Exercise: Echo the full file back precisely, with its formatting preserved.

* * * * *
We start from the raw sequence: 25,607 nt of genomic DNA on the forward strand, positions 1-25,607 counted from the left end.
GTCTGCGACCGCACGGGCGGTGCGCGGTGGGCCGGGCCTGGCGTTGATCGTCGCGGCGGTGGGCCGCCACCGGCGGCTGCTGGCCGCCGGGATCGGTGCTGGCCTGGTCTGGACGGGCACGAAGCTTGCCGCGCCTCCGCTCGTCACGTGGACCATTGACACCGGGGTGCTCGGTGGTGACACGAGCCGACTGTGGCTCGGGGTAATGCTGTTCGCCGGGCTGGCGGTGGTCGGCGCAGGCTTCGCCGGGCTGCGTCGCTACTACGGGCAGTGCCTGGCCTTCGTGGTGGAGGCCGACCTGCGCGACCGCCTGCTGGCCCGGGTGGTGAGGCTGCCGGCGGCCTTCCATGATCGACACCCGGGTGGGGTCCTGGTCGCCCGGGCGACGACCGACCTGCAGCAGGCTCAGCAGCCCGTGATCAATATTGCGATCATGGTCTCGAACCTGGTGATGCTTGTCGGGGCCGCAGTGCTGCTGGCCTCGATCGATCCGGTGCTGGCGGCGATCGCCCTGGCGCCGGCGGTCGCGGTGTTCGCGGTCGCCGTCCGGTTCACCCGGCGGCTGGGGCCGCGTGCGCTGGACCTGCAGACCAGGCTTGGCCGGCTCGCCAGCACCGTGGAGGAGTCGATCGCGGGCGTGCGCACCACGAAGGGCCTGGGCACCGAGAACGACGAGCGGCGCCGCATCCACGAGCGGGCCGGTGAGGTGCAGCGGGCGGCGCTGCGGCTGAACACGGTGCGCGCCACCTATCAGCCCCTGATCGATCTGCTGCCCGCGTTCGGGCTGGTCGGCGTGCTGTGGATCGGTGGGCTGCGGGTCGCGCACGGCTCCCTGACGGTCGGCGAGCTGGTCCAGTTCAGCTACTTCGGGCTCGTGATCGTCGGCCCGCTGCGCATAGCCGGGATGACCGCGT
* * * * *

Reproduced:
We start from the raw sequence: 25,607 nt of genomic DNA on the forward strand, positions 1-25,607 counted from the left end.
GTCTGCGACCGCACGGGCGGTGCGCGGTGGGCCGGGCCTGGCGTTGATCGTCGCGGCGGTGGGCCGCCACCGGCGGCTGCTGGCCGCCGGGATCGGTGCTGGCCTGGTCTGGACGGGCACGAAGCTTGCCGCGCCTCCGCTCGTCACGTGGACCATTGACACCGGGGTGCTCGGTGGTGACACGAGCCGACTGTGGCTCGGGGTAATGCTGTTCGCCGGGCTGGCGGTGGTCGGCGCAGGCTTCGCCGGGCTGCGTCGCTACTACGGGCAGTGCCTGGCCTTCGTGGTGGAGGCCGACCTGCGCGACCGCCTGCTGGCCCGGGTGGTGAGGCTGCCGGCGGCCTTCCATGATCGACACCCGGGTGGGGTCCTGGTCGCCCGGGCGACGACCGACCTGCAGCAGGCTCAGCAGCCCGTGATCAATATTGCGATCATGGTCTCGAACCTGGTGATGCTTGTCGGGGCCGCAGTGCTGCTGGCCTCGATCGATCCGGTGCTGGCGGCGATCGCCCTGGCGCCGGCGGTCGCGGTGTTCGCGGTCGCCGTCCGGTTCACCCGGCGGCTGGGGCCGCGTGCGCTGGACCTGCAGACCAGGCTTGGCCGGCTCGCCAGCACCGTGGAGGAGTCGATCGCGGGCGTGCGCACCACGAAGGGCCTGGGCACCGAGAACGACGAGCGGCGCCGCATCCACGAGCGGGCCGGTGAGGTGCAGCGGGCGGCGCTGCGGCTGAACACGGTGCGCGCCACCTATCAGCCCCTGATCGATCTGCTGCCCGCGTTCGGGCTGGTCGGCGTGCTGTGGATCGGTGGGCTGCGGGTCGCGCACGGCTCCCTGACGGTCGGCGAGCTGGTCCAGTTCAGCTACTTCGGGCTCGTGATCGTCGGCCCGCTGCGCATAGCCGGGATGACCGCGT